The adult symptoms of childhood abuse can take many forms.  Many adult survivors may:

  • Find it difficult to develop or maintain close personal relationships.
  • Have a strong desire to live in isolation or to “hide out” from life.
  • Endure physical ailments like neck, back, stomach and gynecological problems that persist despite efforts at good self-care.
  • Experience feelings of sadness, fear and anger that often seem unmanageable or overwhelming.
  • Undergo panics, rages, depressions, sleep disorders, or self-mutilation or have suicidal thoughts.
  • Find themselves depending on alcohol, other drugs, or may develop eating disorders to cover feelings of humiliation, shame and low self-esteem.
  • Experience problems like low self-esteem, avoidance of sex, promiscuity, or inability to experience orgasms or erections.
  • Exhibit signs of trauma like panic attacks, numbing of body areas, and feeling of being disconnected from their bodies.

Most of these symptoms are due to the disruption of a healthy psychological development.  An abusive childhood situation interferes with the child’s natural movement toward growth and expansion of his or her experiences.

All children have a right to have their basic needs met. Children need to feel secure in order to learn to trust their environment.  They need support for the development of dreams and wishes.  They need encouragement to be separate unique individuals.  They need a consistent sense of belonging, and of worth from their families and home situations.  Abuse denies these very basic needs.  As a result, adult survivors are often left with a deficit of emotional and practical skills for dealing with their present “grown-up” world.  As a result of having limited opportunities to naturally develop these skills, survivors will frequently develop extraordinarily complex coping mechanisms in their attempts to appear “normal.”  As a child, the survivor may have learned the importance of “pretending that nothing is wrong.”  This coping mechanism allows them to function in society in ways that never allow anyone to guess that they struggle with such pain on the inside.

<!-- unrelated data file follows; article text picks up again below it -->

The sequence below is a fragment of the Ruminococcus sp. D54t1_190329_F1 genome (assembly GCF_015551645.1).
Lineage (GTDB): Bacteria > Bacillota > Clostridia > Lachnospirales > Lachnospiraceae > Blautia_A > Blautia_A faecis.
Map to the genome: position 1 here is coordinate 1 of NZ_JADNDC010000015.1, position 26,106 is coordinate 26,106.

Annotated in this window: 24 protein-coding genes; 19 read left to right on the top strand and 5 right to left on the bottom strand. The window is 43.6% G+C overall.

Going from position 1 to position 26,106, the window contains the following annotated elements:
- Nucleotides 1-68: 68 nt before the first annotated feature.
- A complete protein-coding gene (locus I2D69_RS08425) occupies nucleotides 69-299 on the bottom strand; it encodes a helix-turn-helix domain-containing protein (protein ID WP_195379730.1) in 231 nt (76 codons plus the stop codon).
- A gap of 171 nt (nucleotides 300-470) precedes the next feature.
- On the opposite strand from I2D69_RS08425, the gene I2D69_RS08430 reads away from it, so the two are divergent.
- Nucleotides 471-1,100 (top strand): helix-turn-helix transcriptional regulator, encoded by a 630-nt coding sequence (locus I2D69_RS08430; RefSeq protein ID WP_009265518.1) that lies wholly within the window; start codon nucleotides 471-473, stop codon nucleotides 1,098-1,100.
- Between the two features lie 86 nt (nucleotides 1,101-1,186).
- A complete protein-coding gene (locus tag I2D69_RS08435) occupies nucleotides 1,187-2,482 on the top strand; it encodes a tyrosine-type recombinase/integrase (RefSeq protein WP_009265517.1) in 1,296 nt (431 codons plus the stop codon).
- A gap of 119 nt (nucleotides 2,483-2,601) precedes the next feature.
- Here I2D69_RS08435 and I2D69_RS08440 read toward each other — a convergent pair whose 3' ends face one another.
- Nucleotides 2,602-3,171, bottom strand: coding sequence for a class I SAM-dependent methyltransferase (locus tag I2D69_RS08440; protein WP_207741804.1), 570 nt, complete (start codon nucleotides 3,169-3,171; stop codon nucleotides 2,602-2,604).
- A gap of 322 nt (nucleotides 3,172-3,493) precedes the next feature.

Some survivors compensate for their feelings of shame or inadequacy by becoming “over-achievers.”  They frequently mask their pain or feelings of fragility so successfully that it becomes all the more important to the survivors that others around them do not discover that they are not really who they pretend to be.  Having not been given appropriate levels of love, care, or attention when they were their true selves as children, they might feel that they will not be given love, care, and attention if they allow their true selves to be seen as adults.

Furthermore, the effects of childhood abuse also tend to recur at important junctions throughout survivors’ lives.  Symptoms undisturbed for years may flare as they enter  serious romances, consider marriage, or become the parent of a child.  Adult survivors may fear the intimacy and responsibility of committed relationships.  Caring for children may arouse memories of the survivors’ unmet childhood needs and lead to sadness and/or depression.  They may fear that they may abuse children the way they were abused.